Leaders are not necessarily good for the group, or even clever.
I once taught a class where I felt a boy had followers, but his negative attitude to learning was dragging them down with him. A colleague told me about sociograms:
"Hand out a slip of paper to each child, marked so that you can identify them. They have to write the answer to two questions: if you could sit next to anyone in the class you wanted to, who would it be? And if you could vote for a form captain (boys for a boy, girls for a girl) who would it be? Then draw the diagram."
Sure enough, there was a cluster of boys who had given both their votes to the same lad.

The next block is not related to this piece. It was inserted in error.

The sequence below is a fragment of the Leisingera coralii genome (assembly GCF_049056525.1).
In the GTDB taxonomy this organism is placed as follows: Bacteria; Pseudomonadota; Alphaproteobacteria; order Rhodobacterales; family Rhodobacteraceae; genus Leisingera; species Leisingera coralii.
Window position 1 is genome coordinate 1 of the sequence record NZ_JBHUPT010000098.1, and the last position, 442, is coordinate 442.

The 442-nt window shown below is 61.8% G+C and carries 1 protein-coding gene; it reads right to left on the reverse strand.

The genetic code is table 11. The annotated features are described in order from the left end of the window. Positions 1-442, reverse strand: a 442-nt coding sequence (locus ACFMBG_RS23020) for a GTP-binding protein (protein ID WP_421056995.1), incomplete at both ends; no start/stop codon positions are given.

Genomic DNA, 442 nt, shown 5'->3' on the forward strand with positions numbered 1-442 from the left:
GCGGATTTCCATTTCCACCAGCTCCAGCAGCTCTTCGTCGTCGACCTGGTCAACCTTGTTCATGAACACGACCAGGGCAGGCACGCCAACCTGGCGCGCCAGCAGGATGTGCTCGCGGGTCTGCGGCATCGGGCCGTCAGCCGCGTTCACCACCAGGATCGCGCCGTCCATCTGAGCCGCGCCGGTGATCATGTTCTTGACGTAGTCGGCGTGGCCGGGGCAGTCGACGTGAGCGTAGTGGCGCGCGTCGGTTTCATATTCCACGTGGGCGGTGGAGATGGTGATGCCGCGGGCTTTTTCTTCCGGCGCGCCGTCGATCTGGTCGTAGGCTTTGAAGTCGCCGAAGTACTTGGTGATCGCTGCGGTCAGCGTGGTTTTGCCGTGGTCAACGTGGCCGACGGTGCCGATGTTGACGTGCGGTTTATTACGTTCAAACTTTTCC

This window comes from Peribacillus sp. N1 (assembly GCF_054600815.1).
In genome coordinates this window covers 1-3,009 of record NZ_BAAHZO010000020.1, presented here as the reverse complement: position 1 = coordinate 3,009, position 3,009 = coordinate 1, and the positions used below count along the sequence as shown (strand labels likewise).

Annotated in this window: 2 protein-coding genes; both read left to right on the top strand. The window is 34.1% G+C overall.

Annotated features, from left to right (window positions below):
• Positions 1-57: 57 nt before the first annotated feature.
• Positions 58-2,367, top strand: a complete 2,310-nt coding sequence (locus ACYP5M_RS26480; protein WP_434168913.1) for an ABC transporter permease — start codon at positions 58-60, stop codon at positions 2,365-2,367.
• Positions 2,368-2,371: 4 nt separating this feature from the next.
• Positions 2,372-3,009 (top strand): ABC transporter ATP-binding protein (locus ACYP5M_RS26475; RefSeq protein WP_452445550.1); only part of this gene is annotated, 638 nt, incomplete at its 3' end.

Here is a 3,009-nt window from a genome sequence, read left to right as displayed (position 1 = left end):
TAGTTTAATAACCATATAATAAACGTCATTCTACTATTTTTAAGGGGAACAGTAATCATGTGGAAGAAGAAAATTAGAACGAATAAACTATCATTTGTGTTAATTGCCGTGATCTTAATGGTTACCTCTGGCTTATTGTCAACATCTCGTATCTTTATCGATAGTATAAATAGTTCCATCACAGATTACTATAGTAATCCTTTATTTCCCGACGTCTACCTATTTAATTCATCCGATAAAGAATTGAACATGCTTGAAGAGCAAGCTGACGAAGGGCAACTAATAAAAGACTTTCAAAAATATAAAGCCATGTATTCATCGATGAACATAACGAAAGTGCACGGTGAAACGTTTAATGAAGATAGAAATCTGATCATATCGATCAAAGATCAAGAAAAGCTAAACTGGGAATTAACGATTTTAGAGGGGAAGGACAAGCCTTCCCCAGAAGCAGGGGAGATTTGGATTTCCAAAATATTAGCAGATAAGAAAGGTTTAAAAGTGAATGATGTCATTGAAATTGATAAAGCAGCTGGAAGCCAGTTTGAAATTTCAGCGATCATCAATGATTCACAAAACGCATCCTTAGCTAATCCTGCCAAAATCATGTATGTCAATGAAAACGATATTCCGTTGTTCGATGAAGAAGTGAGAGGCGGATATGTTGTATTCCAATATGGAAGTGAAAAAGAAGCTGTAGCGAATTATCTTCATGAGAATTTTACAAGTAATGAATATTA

I then wrote in the academic grades for each child. The ones closest to this individual had the lowest grades.
On this basis, we moved the negative leader, not down to a lower set, where he could have the same effect or worse, but up to a higher set, where the other children were success-oriented and he had the choice of shaping up or curdling in unsplendid isolation.
Somehow this experience resonates.
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